“I don’t think we’ve seen a moment in recent memory where we have a day, an election specifically, that seems so likely to be marred by violence,” says Jonathan Greenblatt, the chief executive officer of the Anti-Defamation League (ADL), the 107-year-old organization set up to stop anti-Semitism and “to secure justice and fair treatment to all.” Before joining the ADL in 2015, Greenblatt was an entrepreneur who co-founded, and then sold, Ethos Water to Starbucks; he has brought a tech-savvy, data-driven approach to combatting hate crimes, focusing heavily on social media. He was a leading force in the Stop Hate for Profit campaign, which resulted in more than 1,100 corporations temporarily pulling ads from Facebook. He has worked closely with Sacha Baron Cohen: it was at an ADL event in 2019 that Baron Cohen, in a then rare out-of-character appearance, burst onto the scene as a stinging critic of social media as a forum for hate speech.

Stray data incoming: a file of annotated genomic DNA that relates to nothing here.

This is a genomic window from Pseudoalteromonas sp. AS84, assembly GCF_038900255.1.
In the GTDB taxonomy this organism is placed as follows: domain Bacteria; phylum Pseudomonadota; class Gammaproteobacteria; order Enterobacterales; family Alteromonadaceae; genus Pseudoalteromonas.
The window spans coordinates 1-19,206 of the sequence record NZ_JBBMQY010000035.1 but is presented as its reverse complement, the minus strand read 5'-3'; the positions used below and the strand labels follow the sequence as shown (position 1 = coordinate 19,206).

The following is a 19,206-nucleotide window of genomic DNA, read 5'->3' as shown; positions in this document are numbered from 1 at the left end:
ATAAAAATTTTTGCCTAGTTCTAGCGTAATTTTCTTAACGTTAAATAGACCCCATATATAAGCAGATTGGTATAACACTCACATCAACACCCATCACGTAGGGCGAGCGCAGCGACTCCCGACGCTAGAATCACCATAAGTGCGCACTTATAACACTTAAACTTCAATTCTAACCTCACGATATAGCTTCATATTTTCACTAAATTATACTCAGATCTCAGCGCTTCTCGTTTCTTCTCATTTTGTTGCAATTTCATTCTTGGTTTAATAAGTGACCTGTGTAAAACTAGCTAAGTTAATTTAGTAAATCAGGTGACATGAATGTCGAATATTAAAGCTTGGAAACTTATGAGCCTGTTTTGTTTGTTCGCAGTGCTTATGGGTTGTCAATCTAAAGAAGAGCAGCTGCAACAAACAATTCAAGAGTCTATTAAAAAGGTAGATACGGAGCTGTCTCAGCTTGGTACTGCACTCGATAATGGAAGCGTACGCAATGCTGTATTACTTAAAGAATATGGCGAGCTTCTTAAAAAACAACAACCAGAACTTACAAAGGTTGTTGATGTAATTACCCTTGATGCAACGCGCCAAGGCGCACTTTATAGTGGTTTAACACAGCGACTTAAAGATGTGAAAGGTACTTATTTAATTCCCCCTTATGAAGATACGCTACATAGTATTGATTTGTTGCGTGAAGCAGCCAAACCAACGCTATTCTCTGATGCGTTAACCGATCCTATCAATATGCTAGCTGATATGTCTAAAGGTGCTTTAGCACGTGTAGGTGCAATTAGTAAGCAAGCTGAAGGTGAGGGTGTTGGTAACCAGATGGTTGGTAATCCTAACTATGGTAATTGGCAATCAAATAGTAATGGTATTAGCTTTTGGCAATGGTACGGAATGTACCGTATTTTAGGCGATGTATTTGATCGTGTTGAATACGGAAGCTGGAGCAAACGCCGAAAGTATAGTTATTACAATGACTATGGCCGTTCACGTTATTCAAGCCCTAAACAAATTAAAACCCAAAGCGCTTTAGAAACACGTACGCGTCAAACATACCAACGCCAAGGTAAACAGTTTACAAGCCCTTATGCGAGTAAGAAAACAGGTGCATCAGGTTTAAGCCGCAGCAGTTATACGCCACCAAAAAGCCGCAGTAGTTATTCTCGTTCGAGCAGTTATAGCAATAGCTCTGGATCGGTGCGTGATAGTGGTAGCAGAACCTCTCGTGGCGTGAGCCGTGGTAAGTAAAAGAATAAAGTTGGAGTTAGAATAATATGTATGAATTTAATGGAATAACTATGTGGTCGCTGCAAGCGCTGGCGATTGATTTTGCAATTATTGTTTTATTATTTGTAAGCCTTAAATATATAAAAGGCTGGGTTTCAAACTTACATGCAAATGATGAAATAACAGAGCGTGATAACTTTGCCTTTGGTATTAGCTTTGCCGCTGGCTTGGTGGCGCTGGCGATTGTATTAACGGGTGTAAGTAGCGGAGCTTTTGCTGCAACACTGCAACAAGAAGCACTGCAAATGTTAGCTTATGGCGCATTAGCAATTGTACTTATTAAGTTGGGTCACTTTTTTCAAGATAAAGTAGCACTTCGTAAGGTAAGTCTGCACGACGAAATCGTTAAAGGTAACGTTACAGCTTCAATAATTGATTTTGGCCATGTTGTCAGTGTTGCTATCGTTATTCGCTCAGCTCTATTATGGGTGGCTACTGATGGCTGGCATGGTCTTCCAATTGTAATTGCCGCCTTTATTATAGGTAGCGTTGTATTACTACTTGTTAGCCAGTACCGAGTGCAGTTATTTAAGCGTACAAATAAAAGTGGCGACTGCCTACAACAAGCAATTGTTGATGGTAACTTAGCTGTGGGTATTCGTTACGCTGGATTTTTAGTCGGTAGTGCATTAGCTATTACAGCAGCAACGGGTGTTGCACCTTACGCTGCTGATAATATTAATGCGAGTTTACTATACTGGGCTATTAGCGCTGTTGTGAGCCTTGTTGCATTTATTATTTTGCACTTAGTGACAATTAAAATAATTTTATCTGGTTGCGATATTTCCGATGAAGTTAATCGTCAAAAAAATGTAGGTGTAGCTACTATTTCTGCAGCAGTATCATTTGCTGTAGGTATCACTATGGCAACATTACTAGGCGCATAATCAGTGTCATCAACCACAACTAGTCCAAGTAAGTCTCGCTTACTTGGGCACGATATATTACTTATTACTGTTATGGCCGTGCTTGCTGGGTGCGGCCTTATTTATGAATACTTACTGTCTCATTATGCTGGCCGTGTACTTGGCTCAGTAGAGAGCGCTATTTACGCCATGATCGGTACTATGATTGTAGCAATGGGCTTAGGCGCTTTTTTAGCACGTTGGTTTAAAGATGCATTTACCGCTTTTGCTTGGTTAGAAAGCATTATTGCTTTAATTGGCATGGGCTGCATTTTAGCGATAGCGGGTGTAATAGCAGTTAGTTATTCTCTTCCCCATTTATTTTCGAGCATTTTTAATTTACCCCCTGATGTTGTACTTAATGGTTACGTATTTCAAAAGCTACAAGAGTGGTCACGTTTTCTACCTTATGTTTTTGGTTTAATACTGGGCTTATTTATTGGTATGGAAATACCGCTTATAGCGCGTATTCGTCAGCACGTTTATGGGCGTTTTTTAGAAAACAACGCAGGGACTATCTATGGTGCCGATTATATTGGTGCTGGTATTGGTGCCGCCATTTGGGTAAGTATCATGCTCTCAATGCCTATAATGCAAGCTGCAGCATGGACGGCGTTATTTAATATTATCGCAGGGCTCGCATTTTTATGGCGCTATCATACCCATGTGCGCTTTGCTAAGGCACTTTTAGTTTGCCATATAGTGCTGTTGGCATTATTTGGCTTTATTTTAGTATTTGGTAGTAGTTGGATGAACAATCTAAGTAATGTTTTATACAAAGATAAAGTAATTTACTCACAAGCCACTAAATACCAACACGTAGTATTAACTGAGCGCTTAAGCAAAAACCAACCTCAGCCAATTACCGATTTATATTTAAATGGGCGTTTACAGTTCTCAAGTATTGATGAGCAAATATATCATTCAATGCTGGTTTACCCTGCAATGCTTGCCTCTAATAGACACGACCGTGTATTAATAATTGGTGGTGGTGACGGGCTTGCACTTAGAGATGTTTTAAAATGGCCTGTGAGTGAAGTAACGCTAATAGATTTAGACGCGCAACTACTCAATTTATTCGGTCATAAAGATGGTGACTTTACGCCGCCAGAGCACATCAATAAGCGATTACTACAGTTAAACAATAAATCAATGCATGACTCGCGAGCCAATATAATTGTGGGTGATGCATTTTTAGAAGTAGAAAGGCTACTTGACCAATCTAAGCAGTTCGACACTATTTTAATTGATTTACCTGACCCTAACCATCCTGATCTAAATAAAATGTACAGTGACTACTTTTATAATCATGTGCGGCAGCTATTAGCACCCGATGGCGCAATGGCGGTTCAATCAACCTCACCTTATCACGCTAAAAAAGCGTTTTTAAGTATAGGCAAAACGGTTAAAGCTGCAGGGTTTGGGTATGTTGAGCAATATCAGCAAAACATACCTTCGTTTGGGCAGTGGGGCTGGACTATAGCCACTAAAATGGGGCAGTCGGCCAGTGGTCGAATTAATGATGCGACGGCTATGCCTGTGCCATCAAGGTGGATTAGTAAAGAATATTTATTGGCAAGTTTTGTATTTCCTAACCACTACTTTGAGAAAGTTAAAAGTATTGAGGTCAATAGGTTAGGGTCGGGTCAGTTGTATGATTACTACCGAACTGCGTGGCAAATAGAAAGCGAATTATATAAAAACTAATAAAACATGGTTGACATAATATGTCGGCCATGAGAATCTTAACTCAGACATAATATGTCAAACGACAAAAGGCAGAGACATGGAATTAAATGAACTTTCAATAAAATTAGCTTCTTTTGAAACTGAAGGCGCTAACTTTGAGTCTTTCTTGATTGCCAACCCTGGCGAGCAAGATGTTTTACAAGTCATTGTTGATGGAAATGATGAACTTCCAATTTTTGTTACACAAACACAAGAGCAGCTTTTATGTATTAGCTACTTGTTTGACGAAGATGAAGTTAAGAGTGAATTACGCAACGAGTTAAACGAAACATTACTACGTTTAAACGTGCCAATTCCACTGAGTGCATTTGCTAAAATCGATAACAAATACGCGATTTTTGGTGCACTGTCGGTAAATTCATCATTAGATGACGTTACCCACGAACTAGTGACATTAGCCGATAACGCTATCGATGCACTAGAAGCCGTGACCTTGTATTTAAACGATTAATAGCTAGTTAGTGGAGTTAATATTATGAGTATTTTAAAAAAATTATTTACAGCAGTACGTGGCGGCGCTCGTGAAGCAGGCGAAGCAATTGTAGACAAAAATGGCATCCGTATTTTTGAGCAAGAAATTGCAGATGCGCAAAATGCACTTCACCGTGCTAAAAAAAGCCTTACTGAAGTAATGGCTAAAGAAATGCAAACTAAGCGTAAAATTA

ADL’s research team closely tracks the activities of hate groups, and under Greenblatt, ADL established the Center for Technology and Society in Silicon Valley to use tools like machine learning and AI to track slanderous speech and share information with law enforcement and public officials. The center is staffed by techies who have previously worked at Reddit, Lyft and Twitter.